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Bound chloring reduction using UV-C

Bound chloring reduction using UV-C

The UV-C energy disinfects the swimming pool water, removes chlorine resistant micro organisms (e.g. Cryptosporidium & Giardia) and importantly, reduces the level of bound chlorine in the water.

The Rotterdam municipality started the Rotterdam Climate Initiative (RCI) in 2006, with the ambition to become a ‘Low Carbon’ city. To improve the city’s energy performance, an initiative called ‘Rotterdams Green Buildings’ (RGG) was established. The energy management and maintenance of the city’s properties is outsourced to an Energy Service Company (ESCo), and is defined by a performance contract. The first RGG project started in 2011 and included the renovation of nine municipal swimming pools.

Targets

The city of Rotterdam has three sustainability objectives:
– Reduce energy consumption and hence CO2 emissions
– Optimising maintenance
– Improvement of the indoor climate
During renovation of the nine swimming pools, the forthcoming Dutch water legislation regarding a lower legal limit for bound chlorine was also a point of focus.

Solution

After an extensive tendering process, the ESCo selected UV-C systems from Van Remmen UV Techniek. The sustainable, efficient design of their UV systems and their technical experience with UV-C were deciding factors.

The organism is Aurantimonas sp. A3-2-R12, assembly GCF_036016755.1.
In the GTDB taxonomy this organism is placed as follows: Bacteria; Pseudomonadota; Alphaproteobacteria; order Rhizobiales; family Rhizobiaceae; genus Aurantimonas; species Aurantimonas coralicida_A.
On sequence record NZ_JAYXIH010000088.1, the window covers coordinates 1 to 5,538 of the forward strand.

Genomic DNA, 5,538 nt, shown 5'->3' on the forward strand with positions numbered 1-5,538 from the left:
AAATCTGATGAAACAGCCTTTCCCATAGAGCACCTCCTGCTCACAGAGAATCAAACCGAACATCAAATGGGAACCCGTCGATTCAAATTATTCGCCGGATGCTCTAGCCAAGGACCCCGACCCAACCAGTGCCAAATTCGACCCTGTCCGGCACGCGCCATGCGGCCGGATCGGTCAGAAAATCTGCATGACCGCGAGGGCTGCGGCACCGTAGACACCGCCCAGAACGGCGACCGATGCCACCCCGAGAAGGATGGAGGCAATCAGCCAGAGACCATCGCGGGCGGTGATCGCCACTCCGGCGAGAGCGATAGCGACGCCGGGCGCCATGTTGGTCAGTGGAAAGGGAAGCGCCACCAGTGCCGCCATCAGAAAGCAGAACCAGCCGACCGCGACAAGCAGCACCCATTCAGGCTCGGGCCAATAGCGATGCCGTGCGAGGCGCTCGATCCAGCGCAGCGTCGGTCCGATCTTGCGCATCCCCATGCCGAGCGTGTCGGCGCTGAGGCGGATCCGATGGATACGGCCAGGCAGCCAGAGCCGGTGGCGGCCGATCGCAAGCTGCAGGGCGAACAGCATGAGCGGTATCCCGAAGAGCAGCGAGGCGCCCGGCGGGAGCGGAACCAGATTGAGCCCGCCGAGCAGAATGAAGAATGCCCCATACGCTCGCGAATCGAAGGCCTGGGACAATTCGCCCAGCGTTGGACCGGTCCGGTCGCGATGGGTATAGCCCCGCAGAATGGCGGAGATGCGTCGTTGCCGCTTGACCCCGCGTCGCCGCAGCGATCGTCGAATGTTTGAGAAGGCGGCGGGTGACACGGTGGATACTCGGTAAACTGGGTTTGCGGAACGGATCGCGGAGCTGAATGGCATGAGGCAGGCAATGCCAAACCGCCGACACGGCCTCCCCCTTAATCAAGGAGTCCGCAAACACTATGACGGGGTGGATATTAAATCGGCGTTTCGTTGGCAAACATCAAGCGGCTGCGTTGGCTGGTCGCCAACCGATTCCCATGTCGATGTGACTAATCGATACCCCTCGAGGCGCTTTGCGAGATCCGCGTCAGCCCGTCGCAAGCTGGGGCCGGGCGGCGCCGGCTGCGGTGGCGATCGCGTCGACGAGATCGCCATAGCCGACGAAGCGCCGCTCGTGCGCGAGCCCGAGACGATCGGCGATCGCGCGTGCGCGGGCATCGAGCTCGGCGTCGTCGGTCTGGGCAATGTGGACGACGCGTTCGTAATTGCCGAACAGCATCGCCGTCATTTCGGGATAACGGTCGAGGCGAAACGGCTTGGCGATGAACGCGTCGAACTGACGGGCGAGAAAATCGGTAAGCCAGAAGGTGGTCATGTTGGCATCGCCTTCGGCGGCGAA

The Rotterdam pools are equipped with ‘full flow’ installed UV-C units, which can treat capacities from 170 to 310 m3/h.

The UV-C energy disinfects the swimming pool water, removes chlorine resistant micro organisms (e.g. Cryptosporidium & Giardia) and importantly, reduces 
the level of bound chlorine in the water.

Project results

The bound chlorine content significantly decreased
in all of the swimming pools being treated with UV-C.
In the most recent project, a public pool in Overschie, the bound chlorine content decreased from 0.7 to 0.18 mg/l.

By reducing bound chlorine, less disinfection by-products (DBP’s) are created. As a result, less ventilation and heating are required. In the first year of operation this led to a 40% saving in gas consumption.

By using UV-C the chlorine usage also decreased significantly. This resulted in a reduction of 25% in chemical deliveries. Finally, each swimming pool uses 33% less make-up water, significantly saving on water service charges too.

Results:

  • Improved water quality
  • Improved air quality
  • Healthier indoor climate
  • Reduction in bound chlorine content
  • Reduction in chlorine consumption by 25%
  • Each pool uses 33% less make-up water

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